Navigating the complexities of authorization in software development

Published by Emre Baran on December 11, 2023
Navigating the complexities of authorization in software development

In a talk at a recent conference, Emre Baran, Co-Founder and CEO of Cerbos, delved into the intricacies of authorization in software development. The focus was on the challenges faced by developers in balancing security and compliance with a rapid development pace. This blog post distills the key points from Emre's talk, especially for those who prefer a quick read over watching the full video.

The developer's dilemma: Building vs. opting for solutions

Emre's talk began with a reflection on his experiences at Google, CGI, and his startups. He emphasized a common scenario where teams dedicate significant time to developing infrastructure unrelated to core business problems. This dilemma often leads to questioning whether to build solutions from scratch or to seek existing solutions.

Train 1: User and role complexity

As Emre explained, in the early stages of product development, focus is usually on a single user type, leading to simple authorization structures. However, as the user base grows, so does the complexity. More user roles emerge, necessitating a sophisticated approach to authorization. This growing complexity can lead to a metaphorical 'train crash' if not managed properly.

Train 2: Technology stack expansion

The second 'train' in Emre's analogy relates to the technology stack. Initially, startups may have a simple stack, but as the product evolves into a business, the technology stack diversifies, incorporating multiple microservices and technologies. This expansion demands a more complex authorization system, putting additional strain on development resources.

The solution: Building smarter, not harder

Emre Baran advocates for leveraging existing solutions to avoid reinventing the wheel. He stressed the importance of acknowledging the potential future maintenance costs and the long-term impact of developing in-house solutions. Building smarter means utilizing tools that are already available and proven to solve similar problems.

Cerbos: A pioneer in authorization

Highlighting Cerbos' role in this landscape, Emre described how Cerbos was born out of a need to simplify authorization. Cerbos focuses on providing a robust, scalable, and secure authorization solution. It's designed to be fast, reliable, and to offer a great developer experience.

Key takeaways

Emre's message to developers is clear: focus on the core business and avoid the temptation to build everything from scratch, especially in areas like security and authorization. He encourages developers to consider existing tools like Cerbos, which can save significant time and resources while ensuring compliance with security standards like GDPR and CCPA.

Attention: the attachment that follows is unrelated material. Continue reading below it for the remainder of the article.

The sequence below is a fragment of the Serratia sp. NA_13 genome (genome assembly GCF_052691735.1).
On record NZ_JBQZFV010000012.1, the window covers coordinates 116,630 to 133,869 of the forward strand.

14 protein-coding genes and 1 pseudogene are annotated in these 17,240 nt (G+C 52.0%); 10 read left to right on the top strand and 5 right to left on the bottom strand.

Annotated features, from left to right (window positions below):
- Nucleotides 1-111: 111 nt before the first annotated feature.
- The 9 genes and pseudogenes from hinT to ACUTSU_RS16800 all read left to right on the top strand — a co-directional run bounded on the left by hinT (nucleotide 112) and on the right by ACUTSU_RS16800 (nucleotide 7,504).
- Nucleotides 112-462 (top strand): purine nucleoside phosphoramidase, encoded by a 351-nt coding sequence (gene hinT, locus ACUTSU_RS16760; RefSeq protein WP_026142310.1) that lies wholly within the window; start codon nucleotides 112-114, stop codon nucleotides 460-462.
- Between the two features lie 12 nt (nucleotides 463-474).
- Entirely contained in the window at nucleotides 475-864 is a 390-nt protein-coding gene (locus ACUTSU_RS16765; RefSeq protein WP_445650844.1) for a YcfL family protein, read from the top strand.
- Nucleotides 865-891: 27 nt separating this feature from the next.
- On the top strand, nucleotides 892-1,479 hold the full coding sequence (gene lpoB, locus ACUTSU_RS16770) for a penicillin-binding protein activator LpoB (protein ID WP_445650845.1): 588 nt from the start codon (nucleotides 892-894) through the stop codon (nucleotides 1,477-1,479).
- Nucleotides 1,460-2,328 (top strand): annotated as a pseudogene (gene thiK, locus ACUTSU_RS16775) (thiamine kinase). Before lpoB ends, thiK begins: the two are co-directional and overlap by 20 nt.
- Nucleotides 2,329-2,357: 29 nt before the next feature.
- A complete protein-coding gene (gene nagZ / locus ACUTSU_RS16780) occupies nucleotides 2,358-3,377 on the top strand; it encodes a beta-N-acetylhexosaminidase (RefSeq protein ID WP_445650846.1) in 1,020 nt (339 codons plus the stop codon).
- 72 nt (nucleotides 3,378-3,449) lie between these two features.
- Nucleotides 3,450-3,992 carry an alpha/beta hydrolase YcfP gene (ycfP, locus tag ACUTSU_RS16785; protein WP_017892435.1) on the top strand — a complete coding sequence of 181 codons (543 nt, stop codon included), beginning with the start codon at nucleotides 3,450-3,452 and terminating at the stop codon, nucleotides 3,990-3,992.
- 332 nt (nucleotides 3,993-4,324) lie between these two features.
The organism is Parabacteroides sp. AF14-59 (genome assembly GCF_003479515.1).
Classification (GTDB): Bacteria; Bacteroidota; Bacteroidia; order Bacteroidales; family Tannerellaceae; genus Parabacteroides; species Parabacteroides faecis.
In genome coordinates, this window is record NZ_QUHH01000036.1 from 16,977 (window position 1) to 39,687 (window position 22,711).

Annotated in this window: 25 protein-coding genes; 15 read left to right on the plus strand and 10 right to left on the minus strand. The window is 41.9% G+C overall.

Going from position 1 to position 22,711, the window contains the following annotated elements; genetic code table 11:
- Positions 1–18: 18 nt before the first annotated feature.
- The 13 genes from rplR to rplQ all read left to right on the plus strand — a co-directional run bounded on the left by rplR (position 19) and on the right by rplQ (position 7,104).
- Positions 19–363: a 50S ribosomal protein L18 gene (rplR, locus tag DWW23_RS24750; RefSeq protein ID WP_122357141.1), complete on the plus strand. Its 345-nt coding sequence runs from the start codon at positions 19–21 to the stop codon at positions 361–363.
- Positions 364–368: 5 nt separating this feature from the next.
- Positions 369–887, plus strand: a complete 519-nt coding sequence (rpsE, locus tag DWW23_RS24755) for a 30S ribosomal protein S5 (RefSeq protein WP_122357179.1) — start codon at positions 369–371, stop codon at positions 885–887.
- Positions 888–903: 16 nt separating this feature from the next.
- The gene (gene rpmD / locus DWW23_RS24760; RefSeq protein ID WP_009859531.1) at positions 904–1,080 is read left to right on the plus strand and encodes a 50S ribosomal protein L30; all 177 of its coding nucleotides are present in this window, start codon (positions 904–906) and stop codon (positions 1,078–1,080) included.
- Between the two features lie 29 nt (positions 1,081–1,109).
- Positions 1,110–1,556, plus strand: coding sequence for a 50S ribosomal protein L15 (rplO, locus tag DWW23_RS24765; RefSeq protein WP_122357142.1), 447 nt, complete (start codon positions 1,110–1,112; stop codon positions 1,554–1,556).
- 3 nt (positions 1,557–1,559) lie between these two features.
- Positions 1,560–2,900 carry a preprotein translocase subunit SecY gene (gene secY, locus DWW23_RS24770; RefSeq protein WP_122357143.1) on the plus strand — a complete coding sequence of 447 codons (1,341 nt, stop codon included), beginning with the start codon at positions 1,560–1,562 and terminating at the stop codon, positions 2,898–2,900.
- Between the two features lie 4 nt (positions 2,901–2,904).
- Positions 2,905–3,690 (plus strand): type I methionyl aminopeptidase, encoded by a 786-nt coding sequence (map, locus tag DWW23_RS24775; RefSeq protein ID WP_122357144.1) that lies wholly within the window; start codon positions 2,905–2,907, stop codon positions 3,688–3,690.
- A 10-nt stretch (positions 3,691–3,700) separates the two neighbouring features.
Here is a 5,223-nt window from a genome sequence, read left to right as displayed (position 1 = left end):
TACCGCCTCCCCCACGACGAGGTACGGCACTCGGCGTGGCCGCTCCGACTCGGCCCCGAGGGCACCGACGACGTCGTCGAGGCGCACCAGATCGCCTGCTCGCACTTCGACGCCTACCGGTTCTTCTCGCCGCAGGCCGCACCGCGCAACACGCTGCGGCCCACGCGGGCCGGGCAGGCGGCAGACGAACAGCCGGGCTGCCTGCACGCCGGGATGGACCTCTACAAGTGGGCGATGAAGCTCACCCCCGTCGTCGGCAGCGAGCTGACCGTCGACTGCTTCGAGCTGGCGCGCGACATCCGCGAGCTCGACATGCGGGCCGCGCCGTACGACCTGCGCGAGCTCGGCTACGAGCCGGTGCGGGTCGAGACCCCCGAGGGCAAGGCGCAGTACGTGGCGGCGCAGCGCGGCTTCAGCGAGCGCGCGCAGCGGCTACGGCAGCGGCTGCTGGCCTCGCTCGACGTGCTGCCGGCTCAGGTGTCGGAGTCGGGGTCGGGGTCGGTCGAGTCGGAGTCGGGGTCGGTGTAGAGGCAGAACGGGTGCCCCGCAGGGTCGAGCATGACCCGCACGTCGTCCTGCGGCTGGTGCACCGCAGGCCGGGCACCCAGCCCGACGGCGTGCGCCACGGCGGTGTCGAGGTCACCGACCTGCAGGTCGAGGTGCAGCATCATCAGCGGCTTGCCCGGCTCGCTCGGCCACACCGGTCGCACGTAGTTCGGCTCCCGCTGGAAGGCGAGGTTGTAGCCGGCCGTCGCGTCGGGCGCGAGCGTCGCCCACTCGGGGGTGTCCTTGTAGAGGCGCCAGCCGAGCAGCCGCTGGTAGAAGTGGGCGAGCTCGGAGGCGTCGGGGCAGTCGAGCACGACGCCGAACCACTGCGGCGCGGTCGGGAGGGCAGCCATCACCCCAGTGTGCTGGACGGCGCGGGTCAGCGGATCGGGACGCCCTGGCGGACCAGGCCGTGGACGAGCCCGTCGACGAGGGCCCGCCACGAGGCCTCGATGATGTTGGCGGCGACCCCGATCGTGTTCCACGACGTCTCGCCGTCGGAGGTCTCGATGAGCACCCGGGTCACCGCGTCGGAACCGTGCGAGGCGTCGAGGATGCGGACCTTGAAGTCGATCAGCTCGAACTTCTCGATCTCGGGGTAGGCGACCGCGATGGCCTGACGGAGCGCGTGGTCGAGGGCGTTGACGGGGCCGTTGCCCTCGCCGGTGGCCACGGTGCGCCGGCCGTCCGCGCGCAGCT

Emre Baran's talk serves as a crucial reminder for software developers and business leaders alike. In an era where compliance and security are paramount, choosing the right approach in software development is more critical than ever. Cerbos stands as an example of how choosing smart, ready-made solutions can empower developers to focus on what they do best: building great software.


Thank you, P. J. My keynote is gonna have two common things with the previous one. One, we're gonna talk about developer tools. Two, there will be no mention of A. I. or L. L. M. So let's talk about building smarter and not harder in the context of authorization and infrastructure software building.

I worked at Google, conglomerates like Google and CGI, and I also built three of my own startups. And in every single one of these, that throughout my career, we've lost countless hours building and implementing infrastructure that had nothing to do with the core business problem that we were solving.

Our story - we're gonna talk about the story of a developer. Can I see a show of hands, how many are developers here? Alright, good. We have a good mix here. So we're mostly software developers on this stage, and what does that mean? That means if there is a problem, if there is any problem that we see in the code, we have an attitude of, I can solve that with my code.

However, how often is that writing, our own code, is the right answer? Just because we can, how hard sometimes do we look for solutions to already solved problems? Do we actually look for solutions or do we actually start building our own solution right away? How much do we consider the long term impact of writing our own codes and how much attention do we pay to it?

Potential future maintenance costs. So today I'm going to tell you a story of a Sloan train wreck that's waiting to happen in every fast growing software company. When growing complexity in software applications in software application architecture meets increasing requirements of a growing user base.

We have a problem. We have two trains first slowly, then later on accelerating towards each other. So let's talk about Train 1. Train 1 is your users. When we are building an MVP product in early stages, we very much so, we're always told to focus on one user, solving one use case. And that's what we do. We focus on one user, we make our system, it's very we make our system very easy to use for that one user.